By: Casha Doemland
You’ve crafted a lovely wooden, outdoor table set for your home and the only step left is to paint it. You cruise over to the hardware store and rummage through an endless sea of the same, tired looking paint cans. Then, out of the corner of your eye, you see something unique. Not only is this can shorter and fatter, but the designs are playful and feature a collection of animals.
You’ve stumbled upon Thorndown, a paint manufacturer from West Country who specializes in water-based wood paints and peelable glass paints.
Founded by husband and wife duo, Ben and Caroline Thornborough used their combined skills and passions as a scientist and designer/marketer to build a brand that had both functionality and flair.
To help take the project from dream to reality, they called in design and consulting agency, Brown&co. “We are unwaveringly collaborative in every aspect of design,” says Troy Wade, Co-Founder and Strategy Head, “we have to be if we are able to operate effectively as a virtual collective. We have nurtured a wonderful relationship with the Thornboroughs by involving them in all our of thinking, on-boarding their opinions and suggestions, and earning their trust.”
“It is their brand after all,” he adds.
The first step of the collaboration began with the name. Lucky for the Thornboroughs, Wade has a background in advertising copywriting so he had a blast brainstorming and narrowing down names. “We wanted something that would feel like it came from West Country and be distinct from the industrial competition – Ronseal, Cuprinol, Protek, etc.,” starts Wade. “We also wanted to at least allude to a part of what the brand stood for, we explore all kinds of angles through our design pillars – country chic, cheeky humor, courageously colorful, crafted and wisdom through experience.”
Thorndown hit the name lottery, as it resonated with Ben and Caroline and had a subtle nod back to the Thornborough family name while maintaining an outdoorsy feel.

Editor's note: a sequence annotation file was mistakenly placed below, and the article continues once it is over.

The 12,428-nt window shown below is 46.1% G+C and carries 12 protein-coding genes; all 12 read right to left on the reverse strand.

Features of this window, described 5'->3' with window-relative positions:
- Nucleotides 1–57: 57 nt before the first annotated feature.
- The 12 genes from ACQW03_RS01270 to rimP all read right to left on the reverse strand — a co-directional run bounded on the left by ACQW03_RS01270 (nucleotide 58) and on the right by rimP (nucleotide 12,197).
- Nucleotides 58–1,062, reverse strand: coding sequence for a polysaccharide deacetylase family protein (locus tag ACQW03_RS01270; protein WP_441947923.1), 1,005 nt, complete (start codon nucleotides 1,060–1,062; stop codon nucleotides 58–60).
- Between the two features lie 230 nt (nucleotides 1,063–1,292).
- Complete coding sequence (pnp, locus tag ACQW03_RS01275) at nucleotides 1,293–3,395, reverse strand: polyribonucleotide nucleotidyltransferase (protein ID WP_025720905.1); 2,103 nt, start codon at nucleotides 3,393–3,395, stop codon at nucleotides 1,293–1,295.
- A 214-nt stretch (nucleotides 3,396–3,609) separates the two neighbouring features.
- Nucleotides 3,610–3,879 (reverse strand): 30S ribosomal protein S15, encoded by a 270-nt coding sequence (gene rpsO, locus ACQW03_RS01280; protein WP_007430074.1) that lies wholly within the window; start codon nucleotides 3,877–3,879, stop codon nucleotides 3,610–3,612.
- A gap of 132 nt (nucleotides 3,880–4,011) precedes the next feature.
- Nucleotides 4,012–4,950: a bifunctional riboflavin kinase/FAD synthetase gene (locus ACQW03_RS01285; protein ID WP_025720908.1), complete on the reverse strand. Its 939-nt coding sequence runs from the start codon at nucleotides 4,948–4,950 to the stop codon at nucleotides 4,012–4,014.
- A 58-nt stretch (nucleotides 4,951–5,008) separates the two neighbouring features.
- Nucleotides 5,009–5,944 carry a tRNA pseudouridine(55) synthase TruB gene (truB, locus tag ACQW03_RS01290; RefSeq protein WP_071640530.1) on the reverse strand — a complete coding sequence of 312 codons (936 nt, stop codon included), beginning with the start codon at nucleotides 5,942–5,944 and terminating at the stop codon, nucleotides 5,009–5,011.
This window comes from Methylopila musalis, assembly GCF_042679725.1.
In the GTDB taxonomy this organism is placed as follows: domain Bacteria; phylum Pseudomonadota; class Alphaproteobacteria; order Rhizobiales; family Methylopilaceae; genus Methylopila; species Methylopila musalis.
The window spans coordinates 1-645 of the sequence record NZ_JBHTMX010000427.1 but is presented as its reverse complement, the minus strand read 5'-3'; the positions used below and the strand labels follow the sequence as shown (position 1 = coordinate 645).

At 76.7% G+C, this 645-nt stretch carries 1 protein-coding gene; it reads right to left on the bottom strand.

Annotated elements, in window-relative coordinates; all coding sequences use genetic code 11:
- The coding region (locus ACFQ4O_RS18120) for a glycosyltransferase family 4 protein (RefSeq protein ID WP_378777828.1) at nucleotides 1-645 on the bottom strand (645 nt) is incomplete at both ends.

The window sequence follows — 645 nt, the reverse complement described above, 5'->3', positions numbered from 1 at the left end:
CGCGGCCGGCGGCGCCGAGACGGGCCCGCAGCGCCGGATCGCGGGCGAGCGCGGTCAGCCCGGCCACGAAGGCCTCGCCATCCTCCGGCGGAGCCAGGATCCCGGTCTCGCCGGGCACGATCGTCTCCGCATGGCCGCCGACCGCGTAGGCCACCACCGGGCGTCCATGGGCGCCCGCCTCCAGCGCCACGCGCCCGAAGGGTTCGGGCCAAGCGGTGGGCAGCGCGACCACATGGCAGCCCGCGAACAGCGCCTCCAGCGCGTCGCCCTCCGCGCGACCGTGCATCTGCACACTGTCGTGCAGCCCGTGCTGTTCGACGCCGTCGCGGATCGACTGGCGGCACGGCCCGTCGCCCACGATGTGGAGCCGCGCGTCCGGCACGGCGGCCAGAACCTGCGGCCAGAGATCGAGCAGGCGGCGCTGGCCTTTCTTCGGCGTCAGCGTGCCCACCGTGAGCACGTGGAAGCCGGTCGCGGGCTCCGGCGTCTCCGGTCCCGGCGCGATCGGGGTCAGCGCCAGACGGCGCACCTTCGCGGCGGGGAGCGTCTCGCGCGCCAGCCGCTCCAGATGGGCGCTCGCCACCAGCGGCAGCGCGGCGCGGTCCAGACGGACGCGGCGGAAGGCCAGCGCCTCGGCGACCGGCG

Once the name was established, they developed the packaging and design. “On a tight budget, we were always walking a tightrope between wanting to create a feeling of distinctive quality and being realistically affordable,” adds Wade. “Personally, I love that kind of challenge because there are far more interesting ways to stand out than to simply throw money at things. Necessity is the mother of invention.”
Together, they produced a brand that stands out amongst the rest while also staying true to West Country. Each aspect of the product, from the icon inspired by historical symbols and typography influenced by old British rail posters to the colors of the paints inspired by West Country tones, it all adds up to a direct reflection of the region.
Outside of the labels, Brown&co elected to change the style of the pot after discovering how easy it was to cut metal cylinders of various diameters. “We wondered by nobody ever deviated from the standard 750 mL pot,” begins Wade. “Why not use a wider diameter cylinder, one typically used for a larger volume of paint, but cut it a shorter length?”
Curious, Wade sought out the manufacturer and learned there was no real reason or even an added cost to do so. To help achieve the right packaging heights for each volume, they reached out to a physicist friend and the shorter, fatter pot was born. In their own small way, they disrupted the paint aisle simply by making the can stand out on the shelf at no additional cost to consumers.
“Fundamentally, the Thorndown philosophy is to make the best possible products in the least harmful way,” states Wade. “The best products, with the longest-lasting pigments, mean you need to use it less often, which is one of the best ways to protect the environment.”
Incidentally, Thorndown’s glass paint is made from completely recycled material and the paint for the wood is water-based, thus only releasing water vapor into the air when drying.
To keep up with green trend, all of Throndown’s packaging is recyclable – the aluminum tin, the cardboard shipping container and even the fittings are printed on a recyclable card. The fill, another version of packing peanuts, is made of starch and completely compostable.
When it comes down to it, Thorndown is more than just paint—it tells the story of a region. But all brand-related storytelling aside, the products themselves are incredibly useful. Their eco paints offer long-lasting pigments that only require 1 to 2 coats and the aluminum tins make your job easier and even a little cleaner. Not bad for a new player in the hardware store.
LA-based and Georgia-bred, Casha Doemland spends her days crafting poetry and freelance writing. Over the last two years, she’s been published in a variety of publications and zines around the world. When she’s not nerding out with words, you can catch her watching a classic film, trekking around the globe or hanging out with a four-pound Pomeranian.
from The Dieline Package Design Blog – The Dieline | Packaging & Branding Design & Innovation News https://ift.tt/2KI2cYC